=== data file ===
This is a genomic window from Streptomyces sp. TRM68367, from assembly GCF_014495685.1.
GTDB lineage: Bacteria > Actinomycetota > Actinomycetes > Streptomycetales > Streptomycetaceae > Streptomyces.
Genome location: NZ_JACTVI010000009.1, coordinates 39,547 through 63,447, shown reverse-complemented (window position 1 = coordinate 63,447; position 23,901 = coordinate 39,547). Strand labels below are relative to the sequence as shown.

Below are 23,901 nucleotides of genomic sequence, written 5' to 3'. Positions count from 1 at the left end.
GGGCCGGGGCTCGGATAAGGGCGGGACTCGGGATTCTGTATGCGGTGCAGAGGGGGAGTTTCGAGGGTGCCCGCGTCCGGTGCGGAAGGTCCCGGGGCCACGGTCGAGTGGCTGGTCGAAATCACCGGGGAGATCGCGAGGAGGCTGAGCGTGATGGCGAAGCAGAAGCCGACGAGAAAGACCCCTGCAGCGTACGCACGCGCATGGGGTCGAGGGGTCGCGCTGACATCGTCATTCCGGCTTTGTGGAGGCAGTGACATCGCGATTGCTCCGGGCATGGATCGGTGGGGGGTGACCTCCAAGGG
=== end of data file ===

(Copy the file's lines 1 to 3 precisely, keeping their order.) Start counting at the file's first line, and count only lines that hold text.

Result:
This is a genomic window from Streptomyces sp. TRM68367, from assembly GCF_014495685.1.
GTDB lineage: Bacteria > Actinomycetota > Actinomycetes > Streptomycetales > Streptomycetaceae > Streptomyces.
Genome location: NZ_JACTVI010000009.1, coordinates 39,547 through 63,447, shown reverse-complemented (window position 1 = coordinate 63,447; position 23,901 = coordinate 39,547). Strand labels below are relative to the sequence as shown.